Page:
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S&P 500, Nasdaq 100 – Talking Points

  • S&P 500[1] finds support around 3,700; key fib resistance ahead
  • Nasdaq[2] 100 bounces sharply as gap fill becomes possibility near-term
  • Fed Chair Powell delivers remarks on Capitol Hill

Equities continue to erase sharp overnight losses as Fed Chair Jerome Powell speaks on Capitol Hill on the state of monetary policy. In his preprepared remarks, Powell indicated that the American economy remains strong and also is positioned to absorb tighter monetary policy. The Chairman also stated that additional rate hikes remain appropriate, and the pace of said rate hikes will depend on incoming data and the everchanging economic outlook.

Risk has bounced sharply since Powell’s remarks began, as Treasury yields across the curve have come in sharply. The 2-year yield fell to 3.07% while the 10-year yield traded down to 3.14%. Market participants may look to the bid in bonds as a potential warning sign for this rally, given the precarious nature of risk in the current climate. Given the broader bear market context, it would appear that we remain in a “sell the rip” environment.

US Treasury Yields (Maturities Greater Than 1 Year)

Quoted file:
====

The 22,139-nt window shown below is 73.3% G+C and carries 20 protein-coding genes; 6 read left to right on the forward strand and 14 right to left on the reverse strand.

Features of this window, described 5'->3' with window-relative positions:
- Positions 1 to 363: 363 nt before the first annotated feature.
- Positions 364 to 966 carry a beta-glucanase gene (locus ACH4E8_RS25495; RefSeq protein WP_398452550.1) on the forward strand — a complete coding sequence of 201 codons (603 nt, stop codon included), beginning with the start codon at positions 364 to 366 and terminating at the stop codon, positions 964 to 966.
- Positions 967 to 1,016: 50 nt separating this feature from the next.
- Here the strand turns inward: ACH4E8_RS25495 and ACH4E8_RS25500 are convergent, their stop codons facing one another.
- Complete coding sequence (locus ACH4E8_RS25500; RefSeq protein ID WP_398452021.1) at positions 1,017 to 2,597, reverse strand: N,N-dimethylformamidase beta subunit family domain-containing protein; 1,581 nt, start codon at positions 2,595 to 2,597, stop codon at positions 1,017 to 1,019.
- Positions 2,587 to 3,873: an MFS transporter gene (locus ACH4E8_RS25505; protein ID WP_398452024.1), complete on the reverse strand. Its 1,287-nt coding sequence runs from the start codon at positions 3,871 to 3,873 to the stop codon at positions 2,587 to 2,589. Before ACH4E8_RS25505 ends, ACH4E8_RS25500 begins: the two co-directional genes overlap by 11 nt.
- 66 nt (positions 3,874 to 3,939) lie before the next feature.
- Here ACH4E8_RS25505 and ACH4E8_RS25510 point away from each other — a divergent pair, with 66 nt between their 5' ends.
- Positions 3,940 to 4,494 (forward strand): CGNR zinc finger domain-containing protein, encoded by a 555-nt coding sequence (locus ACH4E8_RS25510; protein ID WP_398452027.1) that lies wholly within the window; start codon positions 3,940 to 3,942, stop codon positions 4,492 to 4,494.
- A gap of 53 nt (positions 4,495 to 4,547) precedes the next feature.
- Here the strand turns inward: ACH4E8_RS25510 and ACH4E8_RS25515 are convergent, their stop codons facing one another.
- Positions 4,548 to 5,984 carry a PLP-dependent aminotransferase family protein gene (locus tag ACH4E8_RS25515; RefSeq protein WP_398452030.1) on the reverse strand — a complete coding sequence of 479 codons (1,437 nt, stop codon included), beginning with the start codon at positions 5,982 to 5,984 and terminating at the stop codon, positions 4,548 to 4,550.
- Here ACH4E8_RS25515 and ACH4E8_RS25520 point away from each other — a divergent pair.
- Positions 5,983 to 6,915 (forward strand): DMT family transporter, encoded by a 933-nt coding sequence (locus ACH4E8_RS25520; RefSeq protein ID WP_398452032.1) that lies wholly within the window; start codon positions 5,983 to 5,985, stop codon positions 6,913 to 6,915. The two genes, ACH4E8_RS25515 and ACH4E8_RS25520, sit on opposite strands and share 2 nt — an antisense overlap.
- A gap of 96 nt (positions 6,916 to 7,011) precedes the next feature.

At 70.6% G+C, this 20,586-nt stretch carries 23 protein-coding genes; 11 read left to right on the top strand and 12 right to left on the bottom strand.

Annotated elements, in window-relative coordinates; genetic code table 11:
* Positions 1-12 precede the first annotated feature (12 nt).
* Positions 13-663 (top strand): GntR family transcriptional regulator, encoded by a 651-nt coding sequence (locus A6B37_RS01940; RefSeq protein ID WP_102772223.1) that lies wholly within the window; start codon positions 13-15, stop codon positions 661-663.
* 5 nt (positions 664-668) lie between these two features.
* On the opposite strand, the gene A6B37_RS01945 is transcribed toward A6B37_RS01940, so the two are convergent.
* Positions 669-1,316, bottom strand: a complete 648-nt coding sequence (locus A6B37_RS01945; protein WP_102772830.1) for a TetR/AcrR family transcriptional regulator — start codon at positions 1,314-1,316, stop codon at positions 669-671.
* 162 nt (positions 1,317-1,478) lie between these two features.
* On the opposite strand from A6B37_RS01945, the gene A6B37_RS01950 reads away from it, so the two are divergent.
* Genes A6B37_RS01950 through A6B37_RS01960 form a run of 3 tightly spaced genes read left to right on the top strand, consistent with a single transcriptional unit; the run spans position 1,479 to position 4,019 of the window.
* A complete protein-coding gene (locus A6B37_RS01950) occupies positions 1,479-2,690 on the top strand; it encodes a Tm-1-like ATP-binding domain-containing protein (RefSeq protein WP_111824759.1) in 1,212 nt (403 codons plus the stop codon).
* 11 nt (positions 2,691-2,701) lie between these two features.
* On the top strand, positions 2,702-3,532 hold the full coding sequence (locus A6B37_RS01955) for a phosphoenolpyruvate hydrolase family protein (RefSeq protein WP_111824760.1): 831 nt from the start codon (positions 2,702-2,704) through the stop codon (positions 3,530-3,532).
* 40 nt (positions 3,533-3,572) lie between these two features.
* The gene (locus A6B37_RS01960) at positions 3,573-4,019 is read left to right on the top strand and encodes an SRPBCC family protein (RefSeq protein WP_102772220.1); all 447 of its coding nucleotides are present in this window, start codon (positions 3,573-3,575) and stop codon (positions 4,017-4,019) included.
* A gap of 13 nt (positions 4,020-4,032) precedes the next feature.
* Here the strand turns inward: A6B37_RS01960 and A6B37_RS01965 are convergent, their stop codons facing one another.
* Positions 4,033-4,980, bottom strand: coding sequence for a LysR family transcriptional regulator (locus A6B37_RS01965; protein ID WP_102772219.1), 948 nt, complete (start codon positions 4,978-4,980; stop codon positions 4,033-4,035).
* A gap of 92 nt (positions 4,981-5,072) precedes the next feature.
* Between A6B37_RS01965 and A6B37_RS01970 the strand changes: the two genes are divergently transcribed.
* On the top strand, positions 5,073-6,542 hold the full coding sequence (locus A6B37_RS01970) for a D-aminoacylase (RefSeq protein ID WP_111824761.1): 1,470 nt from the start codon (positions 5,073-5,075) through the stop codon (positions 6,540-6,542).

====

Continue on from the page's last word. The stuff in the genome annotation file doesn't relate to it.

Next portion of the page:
S&P 500, Nasdaq 100 Push off Session Lows as Fed Chair Powell Testifies

Courtesy of TradingView

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S&P 500 futures (ES) bounced sharply premarket from the 3700 zone, ultimately coming within touching distance of a key Fib level at 3800. 3802 represents the 61.8 retracement of the advance off the March lows to all-time highs back in January, and this level was a key downside target on the initial probe lower earlier this month. This area may prove to be key resistance for ES in the near-term, as risk faces a significant uphill battle to reclaim higher prices. Elevated inflation, tighter monetary policy and recession fears will continue to present significant challenges in the near-term. Should any tests

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The Logo Story

currensceneFLOGO WHTsquareThough not the oldest form of currency, some form of shell money appears to have been found on almost every continent. The shell most widely used worldwide as currency was the shell of Cypraea moneta, the money cowry.

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